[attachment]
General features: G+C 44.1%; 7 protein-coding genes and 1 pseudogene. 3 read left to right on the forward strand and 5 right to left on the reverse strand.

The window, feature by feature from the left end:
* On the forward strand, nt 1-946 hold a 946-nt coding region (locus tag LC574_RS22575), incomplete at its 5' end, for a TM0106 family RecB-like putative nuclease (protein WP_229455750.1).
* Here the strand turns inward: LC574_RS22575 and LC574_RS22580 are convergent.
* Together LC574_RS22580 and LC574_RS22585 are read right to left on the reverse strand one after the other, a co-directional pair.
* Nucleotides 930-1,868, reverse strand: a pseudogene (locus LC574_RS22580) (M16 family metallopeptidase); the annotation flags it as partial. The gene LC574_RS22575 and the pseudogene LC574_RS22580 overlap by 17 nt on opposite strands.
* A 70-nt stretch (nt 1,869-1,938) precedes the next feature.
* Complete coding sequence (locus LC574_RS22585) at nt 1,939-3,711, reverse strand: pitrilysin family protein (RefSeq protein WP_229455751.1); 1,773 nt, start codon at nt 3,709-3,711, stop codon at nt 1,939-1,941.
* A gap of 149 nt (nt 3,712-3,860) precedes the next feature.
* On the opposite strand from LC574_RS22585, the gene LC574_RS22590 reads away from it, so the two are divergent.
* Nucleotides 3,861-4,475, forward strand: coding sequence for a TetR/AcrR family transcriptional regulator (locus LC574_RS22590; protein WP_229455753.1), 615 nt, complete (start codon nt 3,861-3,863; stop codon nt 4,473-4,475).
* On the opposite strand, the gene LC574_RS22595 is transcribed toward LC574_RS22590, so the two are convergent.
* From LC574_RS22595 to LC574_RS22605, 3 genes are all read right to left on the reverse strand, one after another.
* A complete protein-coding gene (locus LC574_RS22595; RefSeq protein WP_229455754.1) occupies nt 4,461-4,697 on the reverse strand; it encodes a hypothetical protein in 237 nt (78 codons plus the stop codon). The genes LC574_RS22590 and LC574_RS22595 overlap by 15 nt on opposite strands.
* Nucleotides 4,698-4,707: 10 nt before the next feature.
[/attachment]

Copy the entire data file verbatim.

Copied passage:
General features: G+C 44.1%; 7 protein-coding genes and 1 pseudogene. 3 read left to right on the forward strand and 5 right to left on the reverse strand.

The window, feature by feature from the left end:
* On the forward strand, nt 1-946 hold a 946-nt coding region (locus tag LC574_RS22575), incomplete at its 5' end, for a TM0106 family RecB-like putative nuclease (protein WP_229455750.1).
* Here the strand turns inward: LC574_RS22575 and LC574_RS22580 are convergent.
* Together LC574_RS22580 and LC574_RS22585 are read right to left on the reverse strand one after the other, a co-directional pair.
* Nucleotides 930-1,868, reverse strand: a pseudogene (locus LC574_RS22580) (M16 family metallopeptidase); the annotation flags it as partial. The gene LC574_RS22575 and the pseudogene LC574_RS22580 overlap by 17 nt on opposite strands.
* A 70-nt stretch (nt 1,869-1,938) precedes the next feature.
* Complete coding sequence (locus LC574_RS22585) at nt 1,939-3,711, reverse strand: pitrilysin family protein (RefSeq protein WP_229455751.1); 1,773 nt, start codon at nt 3,709-3,711, stop codon at nt 1,939-1,941.
* A gap of 149 nt (nt 3,712-3,860) precedes the next feature.
* On the opposite strand from LC574_RS22585, the gene LC574_RS22590 reads away from it, so the two are divergent.
* Nucleotides 3,861-4,475, forward strand: coding sequence for a TetR/AcrR family transcriptional regulator (locus LC574_RS22590; protein WP_229455753.1), 615 nt, complete (start codon nt 3,861-3,863; stop codon nt 4,473-4,475).
* On the opposite strand, the gene LC574_RS22595 is transcribed toward LC574_RS22590, so the two are convergent.
* From LC574_RS22595 to LC574_RS22605, 3 genes are all read right to left on the reverse strand, one after another.
* A complete protein-coding gene (locus LC574_RS22595; RefSeq protein WP_229455754.1) occupies nt 4,461-4,697 on the reverse strand; it encodes a hypothetical protein in 237 nt (78 codons plus the stop codon). The genes LC574_RS22590 and LC574_RS22595 overlap by 15 nt on opposite strands.
* Nucleotides 4,698-4,707: 10 nt before the next feature.